For me, my why is about being honest about doing right thing by others. What I mean by that is, I’ve been haunted by something a professor of mine said to me once - that the goal of all social movements should be to put themselves out of work. To achieve the goal and then all go home. And as I left academia and entered the workforce, specifically the nonprofit one, I realized that if all nonprofits were honest about wanting to solve the social problem they are dedicated to solving, then their goals would also be to put themselves out of work. But who wants to be unemployed?

My most painful learning experiences working in the nonprofit world, like most others, all came down to power and money. When I was 23 and in my first job after college, I was doing what I cared about most. I was working at a nonprofit dedicated to providing people, mostly women, regardless of resources, the full spectrum of reproductive health care. What happened was, according to what I was told from higher up the power chain, our affiliate’s former CFO had embezzled thousands of dollars, the state funding was dwindling thanks to political pressure and a deflated economy had hurt patient copay revenue. That’s when the layoffs started. Every person on my level was laid off. I was one of the last ones to get the ax. I remember thinking, “where are the adults?” I thought adults were supposed to know how to run things better.Of course this was 2008 and 2009 when the whole economy collapsed because of similarlyl greedy and incompetant “adult” behavior. And that was one of the first moments I started to think about money a little differently, and with a little more respect as a tool that needed to be more wisely maneuvered to achieve better results and to serve the mission.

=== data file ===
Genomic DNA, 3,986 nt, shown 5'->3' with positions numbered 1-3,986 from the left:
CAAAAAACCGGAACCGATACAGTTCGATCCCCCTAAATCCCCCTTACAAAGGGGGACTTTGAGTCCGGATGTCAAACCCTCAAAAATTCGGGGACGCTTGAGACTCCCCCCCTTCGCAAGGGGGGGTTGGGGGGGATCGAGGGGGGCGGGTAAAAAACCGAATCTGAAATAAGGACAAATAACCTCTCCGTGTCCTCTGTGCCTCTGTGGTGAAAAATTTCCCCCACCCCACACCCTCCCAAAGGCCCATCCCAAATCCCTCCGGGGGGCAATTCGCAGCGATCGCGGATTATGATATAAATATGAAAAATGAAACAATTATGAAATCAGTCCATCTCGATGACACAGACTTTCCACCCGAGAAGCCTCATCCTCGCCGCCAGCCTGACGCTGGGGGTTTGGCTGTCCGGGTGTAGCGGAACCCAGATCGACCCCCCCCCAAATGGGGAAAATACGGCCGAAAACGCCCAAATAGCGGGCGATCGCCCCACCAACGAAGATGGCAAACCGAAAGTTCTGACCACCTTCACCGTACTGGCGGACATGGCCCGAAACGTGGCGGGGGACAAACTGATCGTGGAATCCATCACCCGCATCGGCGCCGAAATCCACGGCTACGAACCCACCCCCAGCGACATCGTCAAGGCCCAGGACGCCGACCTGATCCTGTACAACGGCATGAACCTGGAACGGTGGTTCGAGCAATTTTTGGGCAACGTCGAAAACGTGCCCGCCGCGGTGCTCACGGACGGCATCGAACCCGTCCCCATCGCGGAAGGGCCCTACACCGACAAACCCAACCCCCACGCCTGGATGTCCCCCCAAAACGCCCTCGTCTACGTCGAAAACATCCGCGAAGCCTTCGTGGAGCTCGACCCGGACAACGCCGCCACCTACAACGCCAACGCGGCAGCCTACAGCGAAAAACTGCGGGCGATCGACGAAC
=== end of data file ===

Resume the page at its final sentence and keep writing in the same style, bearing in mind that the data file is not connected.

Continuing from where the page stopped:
The next blow came when I found myself working at a different chapter of the same organization, in a basement clinic with no natural light on 3 sides of the building. This was the abortion clinic of the organization, separated by a layer of concrete and federal law from the rest of the clinic where the more mundane tasks of breast exams, birth control pills, and genital wart removals took place. Here in this dark sad place I helped women and girls go through one of the most challenging days of their lives. And I found myself feeling trapped in a cycle of endless deja vu. There was no end in sight. No measurable goal towards life getting any better for me, my coworkers, or the women we helped. We showed up, we worked, we left. And it was exactly the same the next day.